In a letter obtained by The New York Times, Mark Zuckerberg responded to a group of Myanmar activists who have criticized Facebook’s handling of material meant to incite violence in the country. But the groups continue to say Facebook isn’t doing enough.
Last week, Zuckerberg was interviewed by Vox’s Ezra Klein. During the interview, Zuckerberg was asked about violence in Myanmar, where investigators say Facebook drives hate speech against the minority Rohingya population. To illustrate Facebook’s work in the country, Zuckerberg described a situation where Facebook “systems” successfully flagged attempts to spread violence.
After the interview was published, Myanmar civil society groups released an open letteraddressed to Zuckerberg, which said the groups themselves uncovered the messages. The letter further criticized the CEO’s characterization of Facebook’s work in Myanmar, saying the events showed the company had “an over-reliance on third parties, a lack of a proper mechanism for emergency escalation, a reticence to engage local stakeholders around systemic solutions and a lack of transparency.”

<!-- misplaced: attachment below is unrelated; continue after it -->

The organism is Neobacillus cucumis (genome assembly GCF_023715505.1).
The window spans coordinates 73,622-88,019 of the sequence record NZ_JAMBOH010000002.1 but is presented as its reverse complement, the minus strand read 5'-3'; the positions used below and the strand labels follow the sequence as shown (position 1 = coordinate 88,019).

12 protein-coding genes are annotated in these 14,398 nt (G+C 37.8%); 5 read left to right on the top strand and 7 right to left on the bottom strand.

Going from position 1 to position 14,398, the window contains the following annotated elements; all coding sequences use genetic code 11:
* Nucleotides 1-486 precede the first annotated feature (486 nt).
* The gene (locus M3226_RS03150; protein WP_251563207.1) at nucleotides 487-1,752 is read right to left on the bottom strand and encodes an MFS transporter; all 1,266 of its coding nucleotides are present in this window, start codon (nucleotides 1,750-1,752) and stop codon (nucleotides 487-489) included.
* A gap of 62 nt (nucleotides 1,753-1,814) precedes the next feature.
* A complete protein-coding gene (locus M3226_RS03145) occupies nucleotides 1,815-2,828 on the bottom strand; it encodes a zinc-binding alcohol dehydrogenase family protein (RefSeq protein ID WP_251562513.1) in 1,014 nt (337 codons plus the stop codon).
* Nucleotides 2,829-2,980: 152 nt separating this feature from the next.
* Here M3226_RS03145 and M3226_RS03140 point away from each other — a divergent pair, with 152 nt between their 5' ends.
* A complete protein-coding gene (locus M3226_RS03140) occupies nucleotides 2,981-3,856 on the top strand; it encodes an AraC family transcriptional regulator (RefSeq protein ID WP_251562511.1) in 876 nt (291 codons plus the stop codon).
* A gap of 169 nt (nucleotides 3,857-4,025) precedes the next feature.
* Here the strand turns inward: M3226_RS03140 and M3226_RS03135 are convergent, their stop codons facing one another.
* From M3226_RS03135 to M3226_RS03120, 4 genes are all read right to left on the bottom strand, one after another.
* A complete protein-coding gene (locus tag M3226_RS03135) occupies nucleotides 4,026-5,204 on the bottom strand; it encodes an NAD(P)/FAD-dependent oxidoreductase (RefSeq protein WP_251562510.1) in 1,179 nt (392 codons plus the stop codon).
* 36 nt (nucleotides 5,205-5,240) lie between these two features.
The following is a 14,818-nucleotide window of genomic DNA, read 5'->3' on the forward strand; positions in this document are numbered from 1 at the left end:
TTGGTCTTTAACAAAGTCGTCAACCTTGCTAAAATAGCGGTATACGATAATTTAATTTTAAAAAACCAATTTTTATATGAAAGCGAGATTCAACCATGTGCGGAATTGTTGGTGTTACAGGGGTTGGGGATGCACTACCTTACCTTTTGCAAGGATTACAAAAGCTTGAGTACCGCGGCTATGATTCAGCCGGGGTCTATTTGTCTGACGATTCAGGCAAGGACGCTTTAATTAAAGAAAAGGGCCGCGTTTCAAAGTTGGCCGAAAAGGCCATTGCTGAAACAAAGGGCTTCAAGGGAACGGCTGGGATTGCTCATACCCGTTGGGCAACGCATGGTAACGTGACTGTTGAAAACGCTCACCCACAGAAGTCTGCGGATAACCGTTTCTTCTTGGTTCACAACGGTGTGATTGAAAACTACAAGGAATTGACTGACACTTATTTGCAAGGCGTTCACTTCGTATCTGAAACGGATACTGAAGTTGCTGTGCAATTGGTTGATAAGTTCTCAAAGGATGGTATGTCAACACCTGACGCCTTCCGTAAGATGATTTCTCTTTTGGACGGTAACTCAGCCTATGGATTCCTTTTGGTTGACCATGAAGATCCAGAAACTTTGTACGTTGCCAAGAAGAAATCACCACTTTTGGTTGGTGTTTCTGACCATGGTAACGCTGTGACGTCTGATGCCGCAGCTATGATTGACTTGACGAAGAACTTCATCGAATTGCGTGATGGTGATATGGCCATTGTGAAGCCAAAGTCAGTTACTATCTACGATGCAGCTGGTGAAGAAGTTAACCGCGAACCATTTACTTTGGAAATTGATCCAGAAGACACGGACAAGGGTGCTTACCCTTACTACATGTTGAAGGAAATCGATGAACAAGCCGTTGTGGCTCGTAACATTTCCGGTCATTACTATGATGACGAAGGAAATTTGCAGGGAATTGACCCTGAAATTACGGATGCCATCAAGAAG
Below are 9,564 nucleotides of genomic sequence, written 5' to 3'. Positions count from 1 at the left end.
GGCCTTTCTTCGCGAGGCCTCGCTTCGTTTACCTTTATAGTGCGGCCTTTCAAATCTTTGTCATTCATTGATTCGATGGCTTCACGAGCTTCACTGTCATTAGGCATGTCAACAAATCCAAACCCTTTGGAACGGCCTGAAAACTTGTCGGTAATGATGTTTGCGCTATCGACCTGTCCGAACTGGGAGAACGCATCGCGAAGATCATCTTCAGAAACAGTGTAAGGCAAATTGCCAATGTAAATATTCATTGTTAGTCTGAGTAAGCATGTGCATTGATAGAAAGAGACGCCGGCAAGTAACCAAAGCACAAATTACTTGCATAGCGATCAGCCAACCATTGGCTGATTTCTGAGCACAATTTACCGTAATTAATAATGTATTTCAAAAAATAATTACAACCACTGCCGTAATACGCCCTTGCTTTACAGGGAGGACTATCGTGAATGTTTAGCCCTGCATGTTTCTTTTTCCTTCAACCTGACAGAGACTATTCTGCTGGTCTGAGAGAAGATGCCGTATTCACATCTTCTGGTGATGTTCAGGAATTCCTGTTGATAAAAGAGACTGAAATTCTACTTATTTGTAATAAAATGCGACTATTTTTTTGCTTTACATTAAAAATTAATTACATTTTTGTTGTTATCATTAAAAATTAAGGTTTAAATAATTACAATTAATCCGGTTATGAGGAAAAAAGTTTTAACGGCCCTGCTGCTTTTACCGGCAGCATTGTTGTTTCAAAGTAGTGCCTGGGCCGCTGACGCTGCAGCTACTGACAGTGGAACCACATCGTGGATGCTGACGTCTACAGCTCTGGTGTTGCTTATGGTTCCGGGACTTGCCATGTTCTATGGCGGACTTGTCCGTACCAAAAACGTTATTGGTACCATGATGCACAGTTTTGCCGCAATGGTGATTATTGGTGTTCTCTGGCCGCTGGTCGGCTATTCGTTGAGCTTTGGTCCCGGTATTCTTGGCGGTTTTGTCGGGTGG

Zuckerberg’s new response to the groups’ letter apologized for the slight and highlighted their “important role” in the country. He said Facebook was adding dozens of Burmese-language reviewers, and that the company was bringing on more people dedicated to Myanmar issues.
But the groups, in another response, immediately criticized Zuckerberg’s letter, saying it “doesn’t change our core belief that your proposed improvements are nowhere near enough to ensure that Myanmar users are provided with the same standards of care as users in the U.S. or Europe.”
“When things go wrong in Myanmar, the consequences can be really serious — potentially disastrous,” the groups write. “You have yourself publicly acknowledged the risk of the platform being abused towards real harm.”
Here is a copy of Mark Zuckerberg’s email response: